Atmospheric Elemental Carbon Deposition to Oak Trees and Litterfall Flux to Soil in an Urban Area
Jenna Rindy1, Alexandra G. Ponette-González2, Tate E. Barrett3 and Brett W. Luce4
Elemental Carbon (EC), a product of incomplete combustion of fossil fuels and biomass, contributes to climate warming and poor air quality. In urban areas, diesel fuel trucks are the main source of EC emissions from mobile sources. After emission, EC is deposited to receptor surfaces via two main pathways: precipitation (wet deposition) and directly as particles (dry deposition). Urban trees may play an important role in removing EC from the atmosphere by intercepting and delivering it directly to the soil. The goal of this research is to quantify the magnitude of EC retention on leaf surfaces (leaf EC) and EC fluxes to soil via leaf litterfall in the City of Denton, Texas. Denton is a rapidly growing urban area north of the Dallas-Fort Worth metropolitan Area. We are using a foliar extraction technique to determine EC retention on leaf surfaces. Foliar samples are being collected monthly, from April to November, from co-located Quercus stellata (post oak, n = 10) and Quercus virginiana (live oak, n = 10) trees. Samples are rinsed with water and chloroform in a two-step process to determine surface-deposited EC and EC retained in leaf waxes. A Sunset EC/OC carbon analyzer will be utilized to analyze EC content of extracts filtered onto quartz-fiber filters. For one year, leaf litter is being collected bi-weekly under 35 trees (20 post oak, 15 live oak), and oven dried to determine dry weight. EC retained by tree canopies will be calculated by multiplying leaf EC by canopy leaf area index, while EC flux to soil will be estimated by multiplying in-wax EC by leaf litterfall mass. Here, preliminary results of EC retention on leaf surfaces, as well as EC flux to soil for spring and summer 2017 are presented. Results of this study will assess urban tree’s ability to filter air pollution and mitigate climate change.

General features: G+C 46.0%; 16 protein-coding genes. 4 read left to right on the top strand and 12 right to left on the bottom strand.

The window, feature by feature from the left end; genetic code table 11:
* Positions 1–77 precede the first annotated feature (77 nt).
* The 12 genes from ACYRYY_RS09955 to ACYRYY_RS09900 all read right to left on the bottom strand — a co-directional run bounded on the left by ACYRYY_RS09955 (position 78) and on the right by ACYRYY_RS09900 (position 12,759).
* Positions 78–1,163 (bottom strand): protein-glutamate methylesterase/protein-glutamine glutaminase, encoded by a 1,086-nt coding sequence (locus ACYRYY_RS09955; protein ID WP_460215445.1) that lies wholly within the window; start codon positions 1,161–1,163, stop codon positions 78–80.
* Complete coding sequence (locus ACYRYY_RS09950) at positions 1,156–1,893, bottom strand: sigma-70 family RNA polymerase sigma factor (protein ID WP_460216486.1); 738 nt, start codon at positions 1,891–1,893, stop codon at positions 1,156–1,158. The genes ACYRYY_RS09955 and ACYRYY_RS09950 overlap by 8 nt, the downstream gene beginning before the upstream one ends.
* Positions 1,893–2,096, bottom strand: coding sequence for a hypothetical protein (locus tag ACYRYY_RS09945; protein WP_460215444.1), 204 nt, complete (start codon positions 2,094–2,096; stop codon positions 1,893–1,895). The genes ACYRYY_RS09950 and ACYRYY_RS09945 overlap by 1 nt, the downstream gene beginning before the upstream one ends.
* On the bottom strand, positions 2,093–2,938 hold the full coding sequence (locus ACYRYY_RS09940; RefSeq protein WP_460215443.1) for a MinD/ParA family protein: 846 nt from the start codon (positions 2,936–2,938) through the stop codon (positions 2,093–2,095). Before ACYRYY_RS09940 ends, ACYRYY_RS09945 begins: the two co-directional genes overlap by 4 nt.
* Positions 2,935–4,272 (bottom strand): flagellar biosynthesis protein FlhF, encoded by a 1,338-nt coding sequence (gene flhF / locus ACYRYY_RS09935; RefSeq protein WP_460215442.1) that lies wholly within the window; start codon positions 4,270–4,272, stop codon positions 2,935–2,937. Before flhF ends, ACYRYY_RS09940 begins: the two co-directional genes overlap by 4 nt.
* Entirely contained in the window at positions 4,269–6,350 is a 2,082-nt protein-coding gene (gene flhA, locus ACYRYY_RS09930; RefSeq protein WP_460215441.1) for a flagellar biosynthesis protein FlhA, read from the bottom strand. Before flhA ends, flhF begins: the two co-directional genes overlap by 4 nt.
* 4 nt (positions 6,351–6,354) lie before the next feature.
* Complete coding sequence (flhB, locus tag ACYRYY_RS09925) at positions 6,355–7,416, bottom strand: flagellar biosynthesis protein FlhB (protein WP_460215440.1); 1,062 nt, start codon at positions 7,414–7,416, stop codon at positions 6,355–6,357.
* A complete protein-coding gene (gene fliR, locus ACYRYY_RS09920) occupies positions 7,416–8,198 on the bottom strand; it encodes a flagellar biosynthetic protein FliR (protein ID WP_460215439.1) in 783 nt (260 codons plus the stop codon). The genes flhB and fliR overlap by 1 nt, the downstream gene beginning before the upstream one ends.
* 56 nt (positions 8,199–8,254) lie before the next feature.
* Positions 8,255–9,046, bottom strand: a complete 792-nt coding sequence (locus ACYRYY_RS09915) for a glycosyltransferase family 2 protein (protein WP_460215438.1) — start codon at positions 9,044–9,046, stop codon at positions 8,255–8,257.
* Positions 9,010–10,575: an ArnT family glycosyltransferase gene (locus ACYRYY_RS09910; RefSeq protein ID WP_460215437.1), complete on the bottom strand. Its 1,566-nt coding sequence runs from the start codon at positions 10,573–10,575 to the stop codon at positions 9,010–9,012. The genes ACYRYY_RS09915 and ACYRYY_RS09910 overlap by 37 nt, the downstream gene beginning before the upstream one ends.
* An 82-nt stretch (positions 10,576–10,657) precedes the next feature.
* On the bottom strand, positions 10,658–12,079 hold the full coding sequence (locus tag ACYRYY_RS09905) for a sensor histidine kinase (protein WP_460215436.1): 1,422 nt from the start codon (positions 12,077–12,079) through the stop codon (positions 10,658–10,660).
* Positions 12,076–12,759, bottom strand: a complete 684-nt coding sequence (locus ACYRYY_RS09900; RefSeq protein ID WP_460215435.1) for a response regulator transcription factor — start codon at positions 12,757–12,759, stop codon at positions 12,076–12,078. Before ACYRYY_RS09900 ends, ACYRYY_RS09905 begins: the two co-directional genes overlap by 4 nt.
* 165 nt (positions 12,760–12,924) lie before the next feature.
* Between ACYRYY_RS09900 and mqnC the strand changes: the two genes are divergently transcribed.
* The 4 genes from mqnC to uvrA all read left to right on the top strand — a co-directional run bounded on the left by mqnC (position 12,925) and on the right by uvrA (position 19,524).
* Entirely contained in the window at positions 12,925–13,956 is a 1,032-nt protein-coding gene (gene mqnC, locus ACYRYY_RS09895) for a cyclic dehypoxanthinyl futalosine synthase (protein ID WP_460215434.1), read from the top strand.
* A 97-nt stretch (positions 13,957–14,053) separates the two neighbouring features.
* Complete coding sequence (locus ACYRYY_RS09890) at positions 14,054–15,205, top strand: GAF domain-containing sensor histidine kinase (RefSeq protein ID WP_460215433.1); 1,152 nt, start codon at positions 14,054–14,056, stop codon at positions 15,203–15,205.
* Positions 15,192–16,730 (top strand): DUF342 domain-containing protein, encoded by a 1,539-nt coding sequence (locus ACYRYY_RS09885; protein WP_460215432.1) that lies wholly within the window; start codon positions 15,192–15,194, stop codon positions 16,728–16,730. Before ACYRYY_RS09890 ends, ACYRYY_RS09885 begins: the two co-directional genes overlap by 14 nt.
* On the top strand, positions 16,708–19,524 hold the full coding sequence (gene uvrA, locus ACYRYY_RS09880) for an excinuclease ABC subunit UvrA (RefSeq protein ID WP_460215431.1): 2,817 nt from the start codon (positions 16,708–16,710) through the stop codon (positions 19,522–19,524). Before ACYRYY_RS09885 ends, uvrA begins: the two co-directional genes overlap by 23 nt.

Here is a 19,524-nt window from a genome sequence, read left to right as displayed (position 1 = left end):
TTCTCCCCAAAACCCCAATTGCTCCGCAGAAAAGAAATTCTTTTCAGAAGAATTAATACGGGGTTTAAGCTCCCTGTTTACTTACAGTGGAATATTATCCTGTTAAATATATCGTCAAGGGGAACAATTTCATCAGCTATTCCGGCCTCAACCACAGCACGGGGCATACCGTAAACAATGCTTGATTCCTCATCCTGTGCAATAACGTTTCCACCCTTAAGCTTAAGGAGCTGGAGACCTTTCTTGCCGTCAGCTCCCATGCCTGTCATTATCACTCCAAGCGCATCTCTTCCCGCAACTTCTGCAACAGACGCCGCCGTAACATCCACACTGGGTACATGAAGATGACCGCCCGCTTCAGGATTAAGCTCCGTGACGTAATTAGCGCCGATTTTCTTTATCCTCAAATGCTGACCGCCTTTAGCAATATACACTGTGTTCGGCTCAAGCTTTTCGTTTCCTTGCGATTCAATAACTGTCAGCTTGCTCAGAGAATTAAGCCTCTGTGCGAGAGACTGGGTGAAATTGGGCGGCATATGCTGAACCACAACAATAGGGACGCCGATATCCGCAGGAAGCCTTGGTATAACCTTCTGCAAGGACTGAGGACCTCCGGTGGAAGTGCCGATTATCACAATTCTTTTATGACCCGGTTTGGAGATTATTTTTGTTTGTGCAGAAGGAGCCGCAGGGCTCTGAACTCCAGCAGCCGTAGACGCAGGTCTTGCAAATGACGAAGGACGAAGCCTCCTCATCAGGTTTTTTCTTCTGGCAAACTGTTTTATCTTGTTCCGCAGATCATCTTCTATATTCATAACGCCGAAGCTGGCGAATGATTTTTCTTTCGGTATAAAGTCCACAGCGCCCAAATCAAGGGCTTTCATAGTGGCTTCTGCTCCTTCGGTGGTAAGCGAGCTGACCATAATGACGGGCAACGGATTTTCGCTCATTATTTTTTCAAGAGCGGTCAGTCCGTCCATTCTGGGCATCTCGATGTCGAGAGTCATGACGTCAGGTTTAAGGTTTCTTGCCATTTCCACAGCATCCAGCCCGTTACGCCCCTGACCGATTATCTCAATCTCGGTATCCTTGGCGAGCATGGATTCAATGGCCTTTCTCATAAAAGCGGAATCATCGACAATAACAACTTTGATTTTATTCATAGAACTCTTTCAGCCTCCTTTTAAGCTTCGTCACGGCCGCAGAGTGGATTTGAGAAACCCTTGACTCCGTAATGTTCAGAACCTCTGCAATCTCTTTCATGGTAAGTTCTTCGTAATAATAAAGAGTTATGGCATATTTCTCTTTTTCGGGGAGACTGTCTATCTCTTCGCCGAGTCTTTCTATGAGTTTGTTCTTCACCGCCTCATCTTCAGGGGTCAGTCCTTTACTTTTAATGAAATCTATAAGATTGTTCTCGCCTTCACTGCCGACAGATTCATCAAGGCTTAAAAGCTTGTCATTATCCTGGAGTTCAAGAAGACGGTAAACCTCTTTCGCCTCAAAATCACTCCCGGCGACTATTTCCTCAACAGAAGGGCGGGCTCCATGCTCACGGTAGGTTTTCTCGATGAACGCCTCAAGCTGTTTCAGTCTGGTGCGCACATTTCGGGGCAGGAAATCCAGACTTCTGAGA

1University of North Texas, email@example.com 2University of North Texas, firstname.lastname@example.org 3University of North Texas, email@example.com 4University of North Texas, BrettLuce@my.unt.edu